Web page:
Hunt, Josiah (I2944)
60 A machinist. Sparks, William (I7495)
61 At least one living or private individual is linked to this note - Details withheld. Living (I9794)
62 A transcript of Abraham J. Multer's oral history in the American Jewish History Committee Oral History Collection can be viewed at the New York Public Library's Dorot Jewish Division, or ordered for $18.00 from NYPL Express Multer, Abraham Jacob (I9890)
63 Abel DeVow (De Voe), yeoman, left a will dated April 22, 1774, proved July 29, 1774, New Rochelle, Westchester County, New York in which he devised to his son Abel, "a negro wench and her increase." To his son Frederick he gave a negro man. To his son Andrew, a negro boy. He devised to his daughter Magdalena, wife of Jeremiah Schurman 150 pounds. To his wife Magdalena, Abel devised all the rest of his movable estate. Sons, Abel and Frederick were appointed executors. Witnesses were Gilbert Bloomer, Hezekiah Seaman and Israel Secord. "Abstracts of Wills", Vol. VIII, published by the New York Historical Society.

This could be the will of Abel's father Abel De Voe, who was born about 1688, but would have been age 86 in 1774. The son Abel De Voe, born about 1713, would have been age 61 at the time the above will was written. 
De Voe, Abel Jr. (I6751)
64 Abigail Hunt remains one of those challenges. According to the data at St. Paul's Abigail is the daughter of Lt. Col. Benjamin Hunt. Her sister Theodosia, married Lancaster Underhill. Both Abigail and Theodosia named one of the children Benjamin. Abigail named one of her sons, my ancestor Lancaster Underhill Odell, after her sister's husband. The Rev. Bolton also indicated that Theodosia was the daughter of Lt. Col. Benjamin Hunt. This information is included in the Underhill genealogy. The "New York Genealogical and Biographical Record", dated April 1912, published an article by A. W. Savary entitled "Lieutenant-Colonel Benjamin Hunt. The Loyalist. His Ancestry and Descendants." In the said article Savary questions the accuracy of Rev. Bolton's conclusion and speculates that these two women descend from another Benjamin Hunt. Received from Peter J. Valentine. Hunt, Abigail (I6184)
65 Abigail's father, Henry Fowler of Eastchester, in his will dated March 3, 1730, proved December 5, 1738, Eastchester, Westchester County, New York, stated; "To my daughter Abigail Morgan, 5 shillings she having received her portion already."  Fowler, Abigail (I5888)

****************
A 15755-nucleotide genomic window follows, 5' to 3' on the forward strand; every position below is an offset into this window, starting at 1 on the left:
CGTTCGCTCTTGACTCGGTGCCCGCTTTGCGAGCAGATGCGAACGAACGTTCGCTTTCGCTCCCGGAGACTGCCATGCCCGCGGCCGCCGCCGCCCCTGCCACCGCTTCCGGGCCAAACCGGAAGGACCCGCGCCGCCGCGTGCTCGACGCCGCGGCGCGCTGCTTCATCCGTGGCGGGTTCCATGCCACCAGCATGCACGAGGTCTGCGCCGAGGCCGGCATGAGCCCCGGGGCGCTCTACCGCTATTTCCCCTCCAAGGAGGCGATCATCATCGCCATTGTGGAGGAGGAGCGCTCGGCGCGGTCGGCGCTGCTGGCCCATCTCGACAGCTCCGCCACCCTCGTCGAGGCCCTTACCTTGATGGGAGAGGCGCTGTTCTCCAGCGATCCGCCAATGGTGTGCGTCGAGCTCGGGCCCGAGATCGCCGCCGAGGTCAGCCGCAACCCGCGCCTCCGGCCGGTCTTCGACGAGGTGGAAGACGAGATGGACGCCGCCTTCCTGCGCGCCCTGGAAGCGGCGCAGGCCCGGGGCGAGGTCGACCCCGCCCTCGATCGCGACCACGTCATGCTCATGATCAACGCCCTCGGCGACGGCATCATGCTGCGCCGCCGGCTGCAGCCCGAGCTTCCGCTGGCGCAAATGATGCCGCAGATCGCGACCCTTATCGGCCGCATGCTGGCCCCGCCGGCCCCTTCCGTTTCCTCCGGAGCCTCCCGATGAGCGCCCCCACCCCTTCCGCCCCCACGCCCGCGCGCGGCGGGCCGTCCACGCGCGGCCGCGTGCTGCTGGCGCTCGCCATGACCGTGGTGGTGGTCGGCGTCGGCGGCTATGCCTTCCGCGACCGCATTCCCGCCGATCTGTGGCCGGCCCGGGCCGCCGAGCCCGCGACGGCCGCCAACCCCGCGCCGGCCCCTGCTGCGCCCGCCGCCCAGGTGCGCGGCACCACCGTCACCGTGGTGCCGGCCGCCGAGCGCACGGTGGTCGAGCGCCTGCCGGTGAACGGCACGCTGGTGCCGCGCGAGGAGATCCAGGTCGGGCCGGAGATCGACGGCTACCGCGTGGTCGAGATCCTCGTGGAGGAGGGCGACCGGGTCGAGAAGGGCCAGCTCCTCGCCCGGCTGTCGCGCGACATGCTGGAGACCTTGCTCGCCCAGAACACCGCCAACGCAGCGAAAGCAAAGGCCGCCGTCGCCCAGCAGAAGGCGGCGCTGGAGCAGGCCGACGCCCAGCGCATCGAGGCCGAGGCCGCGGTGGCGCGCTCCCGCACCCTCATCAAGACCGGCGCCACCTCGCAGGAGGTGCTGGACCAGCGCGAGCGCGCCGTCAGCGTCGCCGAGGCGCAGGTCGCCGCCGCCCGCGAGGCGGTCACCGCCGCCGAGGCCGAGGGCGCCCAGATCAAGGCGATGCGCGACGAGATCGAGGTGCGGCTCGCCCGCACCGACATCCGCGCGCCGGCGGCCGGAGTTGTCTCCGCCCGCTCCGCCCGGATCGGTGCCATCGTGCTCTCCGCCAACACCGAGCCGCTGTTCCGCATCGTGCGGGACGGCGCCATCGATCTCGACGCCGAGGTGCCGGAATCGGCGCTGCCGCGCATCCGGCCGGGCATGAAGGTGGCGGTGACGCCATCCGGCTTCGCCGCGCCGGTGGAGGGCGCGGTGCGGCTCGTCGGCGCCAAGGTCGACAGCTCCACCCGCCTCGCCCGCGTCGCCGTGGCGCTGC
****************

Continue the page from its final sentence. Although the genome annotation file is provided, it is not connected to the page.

66 Abraham died at a young age. Haugwout, Abraham (I0630)
67 Abraham J. Multer was born in Manhattan, New York on 24 December 1900 to Max and Emma Rock Multer. In 1911, after losing everything in the Dreamland Fire on Coney Island, his parents moved to the Congressional district he was later to represent. Multer received his B.A. from the City College of New York by attending night classes, earning a LL.B. in 1921, and L.L.M. in 1922 from Brooklyn Law School and a LL.D from Yeshiva University. Multer was admitted to the bar in 1923.

Multer entered the private practice of Rayfiel and Multer where he remained until his Congressional election. Beginning in 1936, Multer was the special assistant attorney general of New York state Democrat conventions. He later became the the attorney general of the Democrat national conventions. During World War II, Multer served in the United States Coast Guard Reserve and also on the Coast Guard Auxiliary. He was the Judge Advocate of the Coast Guard League. In 1947, he became the special assistant counsel to the New York City mayor.

Abraham Multer was elected to the House of Representatives as a Democrat to fill the resignation of Leo F. Rayfiel. He served in the House from 1947-1977. While in the House, Multer was extremely active in the Banking and Currency, District of Columbia and Small Business standing committees. Multer resigned from Congress on December 31, 1967, after being elected to serve as a justice on the New York State Supreme Court. He served on the NY State Supreme Court from Jan 1, 1968 - Jan 1, 1977, when he exceeded the 76 year age limit for justices. After his retirement from the Supreme Court, Multer served from 1979-1984 as the special referee for the Brooklyn Appellate Division.

Abraham Multer was active in a number of Jewish organizations. These included: the East Midwood Jewish Center, the President's Council of Yeshiva University, Jewish National Fund, Young Men's Hebrew Association, United Hebrew Immigrant Aid Society, Hebrew Institute of Long Island, Jewish Theological Seminary and the Union of American Hebrew Congregations. He was honored for his support of the Jewish National Fund by the Abraham J. Multer forest.

Multer died on 4 November 1986 in West Hartford, Connecticut. He and his wife Bertha had two sons: Robert K. and Howard C. Multer.

--American Jewish Archives: 
Multer, Abraham Jacob (I9890)
68 Abraham Rich left a will dated June 22, 1780, Mile Square, Westchester County, New York, proved March 15, 1787. A wife was not listed, however, son, Lewis and daughter Sarah were named. Executors were Jacob Rich and "Thomas Vollentine", witnessed by George Crawford of Westchester County, Steven Davis and Cornelius McCarthy. Rich, Abraham (I5861)
69 According to a descendant, Grace Valentine, Josephine Feris's father owned several lumber schooners and lived on an estate on the Five Mile River in Rowayton, CT. Ebenezer was a ship's captain for Ferris. Apparently all was lost in the 1880's lumber panic. Received from Norman Valentine.  Ferris, Josephine (I1932)